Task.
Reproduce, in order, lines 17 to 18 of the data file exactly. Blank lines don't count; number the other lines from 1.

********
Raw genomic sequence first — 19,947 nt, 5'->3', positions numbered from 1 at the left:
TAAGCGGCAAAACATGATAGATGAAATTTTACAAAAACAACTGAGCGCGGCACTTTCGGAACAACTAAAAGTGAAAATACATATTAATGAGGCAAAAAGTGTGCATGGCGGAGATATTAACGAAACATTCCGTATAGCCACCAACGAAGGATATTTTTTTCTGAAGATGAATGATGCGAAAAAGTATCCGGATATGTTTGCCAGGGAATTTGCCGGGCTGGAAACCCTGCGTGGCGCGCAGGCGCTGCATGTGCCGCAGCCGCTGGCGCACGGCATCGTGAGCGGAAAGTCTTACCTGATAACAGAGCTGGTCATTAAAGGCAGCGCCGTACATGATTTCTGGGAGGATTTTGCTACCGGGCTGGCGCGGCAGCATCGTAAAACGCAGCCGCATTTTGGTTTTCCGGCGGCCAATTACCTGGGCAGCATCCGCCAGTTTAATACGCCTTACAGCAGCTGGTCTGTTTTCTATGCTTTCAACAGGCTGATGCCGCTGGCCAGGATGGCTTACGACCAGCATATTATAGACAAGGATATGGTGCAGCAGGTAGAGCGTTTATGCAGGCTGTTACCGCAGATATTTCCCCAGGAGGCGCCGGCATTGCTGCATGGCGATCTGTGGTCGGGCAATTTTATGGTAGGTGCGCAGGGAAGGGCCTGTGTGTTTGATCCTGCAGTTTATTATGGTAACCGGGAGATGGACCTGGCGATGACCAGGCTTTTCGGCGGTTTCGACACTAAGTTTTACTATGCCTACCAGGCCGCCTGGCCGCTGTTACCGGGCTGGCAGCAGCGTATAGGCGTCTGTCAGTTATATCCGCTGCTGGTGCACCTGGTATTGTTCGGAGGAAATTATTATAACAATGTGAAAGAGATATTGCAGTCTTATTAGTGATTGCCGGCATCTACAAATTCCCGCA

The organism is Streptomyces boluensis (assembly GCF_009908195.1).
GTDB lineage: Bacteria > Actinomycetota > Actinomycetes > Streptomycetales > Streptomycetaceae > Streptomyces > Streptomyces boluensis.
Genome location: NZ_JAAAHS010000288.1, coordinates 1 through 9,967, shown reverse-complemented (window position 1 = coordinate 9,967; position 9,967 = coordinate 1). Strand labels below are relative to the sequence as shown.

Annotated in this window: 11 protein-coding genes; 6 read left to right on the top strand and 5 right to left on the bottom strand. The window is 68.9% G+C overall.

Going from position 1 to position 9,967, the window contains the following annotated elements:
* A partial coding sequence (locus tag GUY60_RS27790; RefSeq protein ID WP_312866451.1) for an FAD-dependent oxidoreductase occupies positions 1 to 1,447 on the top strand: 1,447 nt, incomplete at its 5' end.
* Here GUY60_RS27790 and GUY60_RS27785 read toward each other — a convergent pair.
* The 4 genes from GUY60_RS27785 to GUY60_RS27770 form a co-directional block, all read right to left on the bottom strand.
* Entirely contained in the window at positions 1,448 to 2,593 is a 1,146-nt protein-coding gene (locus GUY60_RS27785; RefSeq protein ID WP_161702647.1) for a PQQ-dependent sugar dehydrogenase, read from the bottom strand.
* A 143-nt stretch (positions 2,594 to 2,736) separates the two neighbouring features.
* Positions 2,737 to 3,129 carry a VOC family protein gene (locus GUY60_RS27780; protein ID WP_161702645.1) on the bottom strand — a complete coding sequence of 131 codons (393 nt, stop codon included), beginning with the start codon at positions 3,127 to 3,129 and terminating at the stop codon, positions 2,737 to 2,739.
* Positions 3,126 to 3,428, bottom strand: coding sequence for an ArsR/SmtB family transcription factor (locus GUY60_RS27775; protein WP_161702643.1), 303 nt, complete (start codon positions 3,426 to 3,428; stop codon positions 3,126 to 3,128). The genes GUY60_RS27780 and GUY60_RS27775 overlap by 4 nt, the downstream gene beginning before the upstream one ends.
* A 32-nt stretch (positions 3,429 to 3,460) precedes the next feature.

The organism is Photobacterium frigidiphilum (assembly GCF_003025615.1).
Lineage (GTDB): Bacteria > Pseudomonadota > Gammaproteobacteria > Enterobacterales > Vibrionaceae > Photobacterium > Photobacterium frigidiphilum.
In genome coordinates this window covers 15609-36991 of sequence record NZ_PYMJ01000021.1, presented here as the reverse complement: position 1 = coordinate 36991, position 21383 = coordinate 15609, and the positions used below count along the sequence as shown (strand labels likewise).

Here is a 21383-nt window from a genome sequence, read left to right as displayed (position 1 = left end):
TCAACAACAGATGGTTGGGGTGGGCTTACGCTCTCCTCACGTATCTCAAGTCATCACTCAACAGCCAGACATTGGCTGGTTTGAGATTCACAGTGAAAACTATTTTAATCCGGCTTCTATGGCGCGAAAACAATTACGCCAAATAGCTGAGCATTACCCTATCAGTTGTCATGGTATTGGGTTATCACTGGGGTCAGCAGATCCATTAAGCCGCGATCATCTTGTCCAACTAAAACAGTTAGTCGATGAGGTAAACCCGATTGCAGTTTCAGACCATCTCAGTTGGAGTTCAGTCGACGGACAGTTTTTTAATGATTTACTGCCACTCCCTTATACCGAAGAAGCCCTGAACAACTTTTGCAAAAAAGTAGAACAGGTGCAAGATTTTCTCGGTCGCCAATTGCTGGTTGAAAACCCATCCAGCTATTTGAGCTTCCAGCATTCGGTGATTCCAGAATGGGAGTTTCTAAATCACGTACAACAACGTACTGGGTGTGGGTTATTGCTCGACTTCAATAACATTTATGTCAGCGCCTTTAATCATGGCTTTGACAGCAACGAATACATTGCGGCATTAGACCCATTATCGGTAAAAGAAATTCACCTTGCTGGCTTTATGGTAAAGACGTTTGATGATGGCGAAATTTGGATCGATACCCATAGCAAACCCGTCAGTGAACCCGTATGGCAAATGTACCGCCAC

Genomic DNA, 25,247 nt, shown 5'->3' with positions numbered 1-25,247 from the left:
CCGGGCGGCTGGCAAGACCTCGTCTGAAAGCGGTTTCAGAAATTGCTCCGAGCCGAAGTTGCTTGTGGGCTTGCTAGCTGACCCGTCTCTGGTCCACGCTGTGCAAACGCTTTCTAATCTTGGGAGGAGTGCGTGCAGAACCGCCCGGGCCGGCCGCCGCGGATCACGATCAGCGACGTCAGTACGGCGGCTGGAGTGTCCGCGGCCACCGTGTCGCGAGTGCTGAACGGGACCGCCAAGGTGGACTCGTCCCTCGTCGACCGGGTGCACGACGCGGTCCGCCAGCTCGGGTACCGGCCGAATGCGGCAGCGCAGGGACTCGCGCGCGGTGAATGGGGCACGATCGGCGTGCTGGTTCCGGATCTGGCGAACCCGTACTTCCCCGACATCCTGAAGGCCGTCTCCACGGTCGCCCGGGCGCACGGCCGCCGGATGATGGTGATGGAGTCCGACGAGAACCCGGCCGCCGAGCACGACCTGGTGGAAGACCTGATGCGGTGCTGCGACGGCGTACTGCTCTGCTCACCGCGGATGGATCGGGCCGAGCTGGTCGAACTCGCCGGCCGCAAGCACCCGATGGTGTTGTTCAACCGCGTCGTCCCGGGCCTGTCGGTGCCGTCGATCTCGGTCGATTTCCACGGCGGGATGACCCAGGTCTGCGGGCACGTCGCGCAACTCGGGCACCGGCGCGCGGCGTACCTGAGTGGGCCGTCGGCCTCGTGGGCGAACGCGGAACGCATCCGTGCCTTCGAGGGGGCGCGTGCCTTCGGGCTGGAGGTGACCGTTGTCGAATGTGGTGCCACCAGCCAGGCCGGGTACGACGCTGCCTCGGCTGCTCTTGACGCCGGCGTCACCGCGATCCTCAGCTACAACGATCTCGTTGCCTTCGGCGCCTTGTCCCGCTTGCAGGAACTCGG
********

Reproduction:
Lineage (GTDB): Bacteria > Pseudomonadota > Gammaproteobacteria > Enterobacterales > Vibrionaceae > Photobacterium > Photobacterium frigidiphilum.
In genome coordinates this window covers 15609-36991 of sequence record NZ_PYMJ01000021.1, presented here as the reverse complement: position 1 = coordinate 36991, position 21383 = coordinate 15609, and the positions used below count along the sequence as shown (strand labels likewise).